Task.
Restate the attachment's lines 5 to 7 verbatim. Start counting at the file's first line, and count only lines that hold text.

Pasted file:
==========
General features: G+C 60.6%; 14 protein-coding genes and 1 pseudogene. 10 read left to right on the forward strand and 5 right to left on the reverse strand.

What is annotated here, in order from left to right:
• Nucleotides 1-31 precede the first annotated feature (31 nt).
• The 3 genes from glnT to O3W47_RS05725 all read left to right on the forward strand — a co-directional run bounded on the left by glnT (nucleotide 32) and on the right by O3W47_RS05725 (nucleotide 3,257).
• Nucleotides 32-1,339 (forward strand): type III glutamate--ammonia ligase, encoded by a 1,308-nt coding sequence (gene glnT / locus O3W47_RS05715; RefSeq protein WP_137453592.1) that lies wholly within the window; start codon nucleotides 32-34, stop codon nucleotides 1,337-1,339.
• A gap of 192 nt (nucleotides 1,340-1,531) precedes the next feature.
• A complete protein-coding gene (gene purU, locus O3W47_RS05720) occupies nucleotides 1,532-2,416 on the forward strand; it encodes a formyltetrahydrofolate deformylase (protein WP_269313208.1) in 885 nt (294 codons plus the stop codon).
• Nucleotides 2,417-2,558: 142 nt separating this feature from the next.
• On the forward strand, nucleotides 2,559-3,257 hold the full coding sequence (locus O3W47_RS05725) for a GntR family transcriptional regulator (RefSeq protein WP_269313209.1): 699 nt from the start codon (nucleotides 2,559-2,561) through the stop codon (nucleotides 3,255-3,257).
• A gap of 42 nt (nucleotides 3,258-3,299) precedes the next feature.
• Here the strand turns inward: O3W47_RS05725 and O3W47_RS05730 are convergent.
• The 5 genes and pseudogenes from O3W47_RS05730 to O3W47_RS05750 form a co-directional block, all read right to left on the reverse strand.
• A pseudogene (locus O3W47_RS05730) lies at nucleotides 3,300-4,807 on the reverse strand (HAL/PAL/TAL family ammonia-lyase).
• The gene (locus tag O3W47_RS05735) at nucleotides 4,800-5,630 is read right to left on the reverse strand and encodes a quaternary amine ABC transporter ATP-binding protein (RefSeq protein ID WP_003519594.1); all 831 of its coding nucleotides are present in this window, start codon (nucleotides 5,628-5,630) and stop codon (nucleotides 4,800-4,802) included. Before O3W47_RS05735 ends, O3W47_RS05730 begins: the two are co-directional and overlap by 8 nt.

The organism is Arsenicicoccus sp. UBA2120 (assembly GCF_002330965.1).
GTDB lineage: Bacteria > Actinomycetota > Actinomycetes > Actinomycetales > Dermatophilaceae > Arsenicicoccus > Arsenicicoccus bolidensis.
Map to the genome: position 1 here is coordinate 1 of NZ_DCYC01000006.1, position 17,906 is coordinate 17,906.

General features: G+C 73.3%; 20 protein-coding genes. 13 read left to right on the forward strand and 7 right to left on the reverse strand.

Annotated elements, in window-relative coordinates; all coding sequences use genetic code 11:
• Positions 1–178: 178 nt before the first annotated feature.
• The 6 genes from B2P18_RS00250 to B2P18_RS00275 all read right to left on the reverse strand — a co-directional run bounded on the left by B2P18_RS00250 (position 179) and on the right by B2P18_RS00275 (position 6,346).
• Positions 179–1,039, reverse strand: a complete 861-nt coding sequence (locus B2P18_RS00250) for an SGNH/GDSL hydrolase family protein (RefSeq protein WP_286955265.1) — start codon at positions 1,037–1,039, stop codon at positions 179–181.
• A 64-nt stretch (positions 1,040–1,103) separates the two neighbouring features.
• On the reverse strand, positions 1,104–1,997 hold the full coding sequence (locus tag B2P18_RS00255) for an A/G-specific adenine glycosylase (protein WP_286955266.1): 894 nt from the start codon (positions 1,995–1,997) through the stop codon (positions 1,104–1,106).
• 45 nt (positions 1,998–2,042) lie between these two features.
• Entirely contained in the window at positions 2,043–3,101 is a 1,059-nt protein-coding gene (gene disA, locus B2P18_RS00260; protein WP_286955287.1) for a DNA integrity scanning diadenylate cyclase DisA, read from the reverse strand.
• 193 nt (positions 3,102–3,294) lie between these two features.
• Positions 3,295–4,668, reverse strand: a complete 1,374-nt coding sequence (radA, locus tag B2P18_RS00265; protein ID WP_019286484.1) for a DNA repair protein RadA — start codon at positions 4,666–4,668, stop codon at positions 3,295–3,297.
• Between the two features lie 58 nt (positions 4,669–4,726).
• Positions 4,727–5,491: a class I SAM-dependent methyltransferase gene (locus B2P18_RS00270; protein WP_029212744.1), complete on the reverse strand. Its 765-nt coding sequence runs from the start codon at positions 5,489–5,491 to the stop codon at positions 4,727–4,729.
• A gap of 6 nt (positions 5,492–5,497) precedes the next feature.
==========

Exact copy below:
• Nucleotides 32-1,339 (forward strand): type III glutamate--ammonia ligase, encoded by a 1,308-nt coding sequence (gene glnT / locus O3W47_RS05715; RefSeq protein WP_137453592.1) that lies wholly within the window; start codon nucleotides 32-34, stop codon nucleotides 1,337-1,339.
• A gap of 192 nt (nucleotides 1,340-1,531) precedes the next feature.
• A complete protein-coding gene (gene purU, locus O3W47_RS05720) occupies nucleotides 1,532-2,416 on the forward strand; it encodes a formyltetrahydrofolate deformylase (protein WP_269313208.1) in 885 nt (294 codons plus the stop codon).